A subcommittee of the Parks & Rec Board led by Patrick Slyne, recently collected information about issues stemming from the popularity of Tod’s Point. He said the sub-committee was formed at the request of Peter Tesei. The committee has looked into the issue of crowding, after many residents complained last summer.
Slyne said Greenwich has become a destination. “Tod’s is getting so much publicity, the concern is that the beach is just getting overwhelmed. More people know about it and are realizing it’s a very nice place to spend a weekend,” he said.
With the additional numbers of beachgoers, when the tide comes in, people are just standing on top of each other, Slyne said, adding that there have been complaints about aggressive driving, and issues with joggers, bikers and people wearing headphones all sharing the roadway.
Slyne said there is also an enforcement issue when it comes to behaviors at the beach, but it’s not appropriate to expect young lifeguards to address the issue of glass on the beach, for example, or deal with people who have been drinking alcohol. Everyone agreed that it’s important that lifeguards keep their eyes on the water.
Slyne’s subcommittee has discussed and recommends that the Town station a police officer at the ticket booth from 10:00 am til 6:00pm. Gary Del’Abate suggested that issues arise on Friday and Saturday nights, and it might be wise to extend that shift beyond 6:00pm. Board chair Nancy Caplan said she’d like the police officer on duty to be out of the patrol car and on foot.
Currently there is a police presence at Tod’s Point, but it is intermittent. “It is not a consistent presence with a platform of issues that you want to accomplish,” Mr. Siciliano pointed out.
It was pointed out that the Town required multiple police officers at the Town Party, where about 4,500 people were in the park and liquor was served. Mr. Siciliano said he thought the number was about a dozen, and that the point was taken.
“On any given Friday or Saturday you can get 5,000 people at Tod’s Point,” Del’Abate said.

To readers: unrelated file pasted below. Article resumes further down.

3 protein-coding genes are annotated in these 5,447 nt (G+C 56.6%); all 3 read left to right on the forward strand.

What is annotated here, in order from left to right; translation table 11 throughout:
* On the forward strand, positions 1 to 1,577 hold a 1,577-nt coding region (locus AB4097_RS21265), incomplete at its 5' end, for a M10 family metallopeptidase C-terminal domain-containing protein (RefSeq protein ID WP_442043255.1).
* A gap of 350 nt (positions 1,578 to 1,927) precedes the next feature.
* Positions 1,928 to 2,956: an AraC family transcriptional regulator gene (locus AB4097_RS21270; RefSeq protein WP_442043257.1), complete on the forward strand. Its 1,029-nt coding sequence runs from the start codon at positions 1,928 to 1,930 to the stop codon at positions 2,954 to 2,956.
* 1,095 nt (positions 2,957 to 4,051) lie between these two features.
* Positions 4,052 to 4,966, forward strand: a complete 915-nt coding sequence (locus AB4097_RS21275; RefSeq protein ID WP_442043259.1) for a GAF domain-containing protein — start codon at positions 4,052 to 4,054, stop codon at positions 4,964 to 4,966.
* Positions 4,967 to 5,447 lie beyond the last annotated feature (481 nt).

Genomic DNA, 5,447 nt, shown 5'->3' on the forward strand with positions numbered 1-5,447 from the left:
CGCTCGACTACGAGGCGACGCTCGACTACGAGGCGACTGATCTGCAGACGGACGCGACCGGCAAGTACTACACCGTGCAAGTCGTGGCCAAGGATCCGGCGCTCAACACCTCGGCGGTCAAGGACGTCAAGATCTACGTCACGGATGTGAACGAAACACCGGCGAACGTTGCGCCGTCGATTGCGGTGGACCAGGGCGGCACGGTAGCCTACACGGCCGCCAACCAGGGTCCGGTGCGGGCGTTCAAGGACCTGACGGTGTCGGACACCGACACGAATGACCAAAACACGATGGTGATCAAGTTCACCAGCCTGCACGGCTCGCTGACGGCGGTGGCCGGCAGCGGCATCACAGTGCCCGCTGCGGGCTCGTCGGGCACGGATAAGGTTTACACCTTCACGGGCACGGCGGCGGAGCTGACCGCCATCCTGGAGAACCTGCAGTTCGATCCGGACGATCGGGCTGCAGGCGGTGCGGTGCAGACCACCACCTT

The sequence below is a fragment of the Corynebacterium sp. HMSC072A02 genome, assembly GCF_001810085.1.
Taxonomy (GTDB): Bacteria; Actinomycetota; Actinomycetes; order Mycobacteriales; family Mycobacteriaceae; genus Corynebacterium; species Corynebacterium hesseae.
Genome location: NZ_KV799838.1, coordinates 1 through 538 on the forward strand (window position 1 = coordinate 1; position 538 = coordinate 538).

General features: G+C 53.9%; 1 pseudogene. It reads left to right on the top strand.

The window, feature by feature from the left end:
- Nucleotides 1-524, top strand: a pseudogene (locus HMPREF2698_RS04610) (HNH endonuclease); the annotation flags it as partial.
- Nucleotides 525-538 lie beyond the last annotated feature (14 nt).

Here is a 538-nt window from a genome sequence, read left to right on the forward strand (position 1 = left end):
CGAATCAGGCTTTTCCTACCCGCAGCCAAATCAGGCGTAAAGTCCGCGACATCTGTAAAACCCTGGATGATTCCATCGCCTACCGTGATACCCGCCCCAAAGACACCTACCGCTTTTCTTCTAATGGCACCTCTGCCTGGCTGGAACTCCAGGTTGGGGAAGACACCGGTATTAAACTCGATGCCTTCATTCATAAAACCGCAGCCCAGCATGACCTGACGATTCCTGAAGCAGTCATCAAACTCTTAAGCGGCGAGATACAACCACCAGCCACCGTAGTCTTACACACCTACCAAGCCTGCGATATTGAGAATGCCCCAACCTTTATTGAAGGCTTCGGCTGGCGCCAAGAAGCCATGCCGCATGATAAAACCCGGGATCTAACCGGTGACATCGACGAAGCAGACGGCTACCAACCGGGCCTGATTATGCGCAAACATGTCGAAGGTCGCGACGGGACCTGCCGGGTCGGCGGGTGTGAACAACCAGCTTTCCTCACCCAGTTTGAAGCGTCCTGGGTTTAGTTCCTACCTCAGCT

It was agreed that a police presence along might have an impact on behavior.
Frank Cantelmo said people disregard rules and kids are unsupervised. There was discussion about challenges of fishermen sharing space with picnickers, loud music, and dangers of cars, bicycles and joggers sharing the roadway. Non-residents may also be less inclined to pick up their garbage.
Nancy Caplan said there are plans to work with the Traffic Dept on the topic of signage to remind drivers to slow down.
The number of lifeguards at the beach was also discussed. The competition for high quality life guards relates to country clubs, beach clubs and private facilities who also hire life guards.
They are looking into the point at which the beach is so full that they shut it down to more people coming in, and how much to charge non-residents, and residents without season passes.
Mr. Cantelmo said the new patio outside the Susie Baker Pavilion may become an issue. “The issue of claiming space is going to be a problem with people putting their towel down and reserving a table and chairs for the day, not eating things from the concession stand,” he said.
The group discussed how it might be possible enforce a time limit on the patio.”We’re going to have to make people realize they can’t stay for the whole day. The turnover should be more regular with people enjoying a meal and sticking around a little while, but it’s gong to be a tough enforcement issue.”
Mr. Siciliano said that every year the superintendents – Jeff Freitag (Marine & Facilities Operations), Sue Snyder (Superintendent of Recreation) and Bruce Spaman (Tree warden) – will each make their recommendations to him about fees. He pointed out that most of the fees come from beaches, boating and recreation.
In December, the Parks & Rec Dept will bring a proposal of fees for next summer to the Board of Selectmen. Mr. Siciliano said the department likes to avoid spikes in fees, and to keep increases to small increments over time. He said the price of day passes will be a big question and that the First Selectman is consulting the Town attorney on the topic.
Following the Parks & Rec proposal to the Selectmen tentatively set for Dec. 17, there will be a few weeks for residents to provide feedback. Ultimately the Selectmen have the final say in January.
Email news tips to Greenwich Free Press editor Leslie.Yager@GreenwichFreePress.com
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